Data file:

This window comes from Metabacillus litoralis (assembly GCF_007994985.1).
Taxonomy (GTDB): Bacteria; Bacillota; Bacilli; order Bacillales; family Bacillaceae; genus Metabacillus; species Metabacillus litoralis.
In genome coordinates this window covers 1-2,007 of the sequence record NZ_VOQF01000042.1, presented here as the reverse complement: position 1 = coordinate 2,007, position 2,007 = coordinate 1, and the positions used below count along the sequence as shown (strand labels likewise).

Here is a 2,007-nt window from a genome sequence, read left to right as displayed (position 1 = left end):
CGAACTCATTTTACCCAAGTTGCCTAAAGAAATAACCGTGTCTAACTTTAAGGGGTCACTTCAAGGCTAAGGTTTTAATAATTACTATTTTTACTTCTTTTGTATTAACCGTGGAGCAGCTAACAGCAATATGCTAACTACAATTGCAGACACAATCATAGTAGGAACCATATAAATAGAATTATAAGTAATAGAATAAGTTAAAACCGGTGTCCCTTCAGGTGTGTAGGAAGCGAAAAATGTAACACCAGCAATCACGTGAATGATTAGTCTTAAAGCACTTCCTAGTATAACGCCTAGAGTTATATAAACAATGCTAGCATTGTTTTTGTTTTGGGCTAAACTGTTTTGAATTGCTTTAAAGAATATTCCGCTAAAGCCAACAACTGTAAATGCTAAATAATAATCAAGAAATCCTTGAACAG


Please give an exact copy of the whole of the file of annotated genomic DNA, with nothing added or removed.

This window comes from Metabacillus litoralis (assembly GCF_007994985.1).
Taxonomy (GTDB): Bacteria; Bacillota; Bacilli; order Bacillales; family Bacillaceae; genus Metabacillus; species Metabacillus litoralis.
In genome coordinates this window covers 1-2,007 of the sequence record NZ_VOQF01000042.1, presented here as the reverse complement: position 1 = coordinate 2,007, position 2,007 = coordinate 1, and the positions used below count along the sequence as shown (strand labels likewise).

Here is a 2,007-nt window from a genome sequence, read left to right as displayed (position 1 = left end):
CGAACTCATTTTACCCAAGTTGCCTAAAGAAATAACCGTGTCTAACTTTAAGGGGTCACTTCAAGGCTAAGGTTTTAATAATTACTATTTTTACTTCTTTTGTATTAACCGTGGAGCAGCTAACAGCAATATGCTAACTACAATTGCAGACACAATCATAGTAGGAACCATATAAATAGAATTATAAGTAATAGAATAAGTTAAAACCGGTGTCCCTTCAGGTGTGTAGGAAGCGAAAAATGTAACACCAGCAATCACGTGAATGATTAGTCTTAAAGCACTTCCTAGTATAACGCCTAGAGTTATATAAACAATGCTAGCATTGTTTTTGTTTTGGGCTAAACTGTTTTGAATTGCTTTAAAGAATATTCCGCTAAAGCCAACAACTGTAAATGCTAAATAATAATCAAGAAATCCTTGAACAG